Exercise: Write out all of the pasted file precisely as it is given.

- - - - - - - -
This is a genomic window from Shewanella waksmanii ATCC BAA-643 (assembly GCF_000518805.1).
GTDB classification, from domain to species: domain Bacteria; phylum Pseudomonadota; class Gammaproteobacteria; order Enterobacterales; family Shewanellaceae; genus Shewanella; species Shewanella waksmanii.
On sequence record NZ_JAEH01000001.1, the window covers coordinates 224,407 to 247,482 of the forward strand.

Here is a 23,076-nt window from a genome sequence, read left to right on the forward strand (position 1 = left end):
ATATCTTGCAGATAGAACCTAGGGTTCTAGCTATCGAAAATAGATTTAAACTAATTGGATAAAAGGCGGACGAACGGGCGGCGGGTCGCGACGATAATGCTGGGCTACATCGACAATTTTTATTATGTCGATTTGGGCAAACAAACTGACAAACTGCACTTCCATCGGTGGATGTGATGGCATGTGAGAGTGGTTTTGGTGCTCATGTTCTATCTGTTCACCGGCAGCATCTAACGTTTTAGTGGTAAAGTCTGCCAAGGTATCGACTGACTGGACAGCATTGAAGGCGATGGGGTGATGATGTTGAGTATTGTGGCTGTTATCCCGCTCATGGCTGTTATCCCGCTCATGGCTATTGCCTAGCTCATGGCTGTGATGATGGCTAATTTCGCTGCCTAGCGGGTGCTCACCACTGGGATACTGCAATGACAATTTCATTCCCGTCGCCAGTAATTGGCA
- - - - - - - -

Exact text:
This is a genomic window from Shewanella waksmanii ATCC BAA-643 (assembly GCF_000518805.1).
GTDB classification, from domain to species: domain Bacteria; phylum Pseudomonadota; class Gammaproteobacteria; order Enterobacterales; family Shewanellaceae; genus Shewanella; species Shewanella waksmanii.
On sequence record NZ_JAEH01000001.1, the window covers coordinates 224,407 to 247,482 of the forward strand.

Here is a 23,076-nt window from a genome sequence, read left to right on the forward strand (position 1 = left end):
ATATCTTGCAGATAGAACCTAGGGTTCTAGCTATCGAAAATAGATTTAAACTAATTGGATAAAAGGCGGACGAACGGGCGGCGGGTCGCGACGATAATGCTGGGCTACATCGACAATTTTTATTATGTCGATTTGGGCAAACAAACTGACAAACTGCACTTCCATCGGTGGATGTGATGGCATGTGAGAGTGGTTTTGGTGCTCATGTTCTATCTGTTCACCGGCAGCATCTAACGTTTTAGTGGTAAAGTCTGCCAAGGTATCGACTGACTGGACAGCATTGAAGGCGATGGGGTGATGATGTTGAGTATTGTGGCTGTTATCCCGCTCATGGCTGTTATCCCGCTCATGGCTATTGCCTAGCTCATGGCTGTGATGATGGCTAATTTCGCTGCCTAGCGGGTGCTCACCACTGGGATACTGCAATGACAATTTCATTCCCGTCGCCAGTAATTGGCA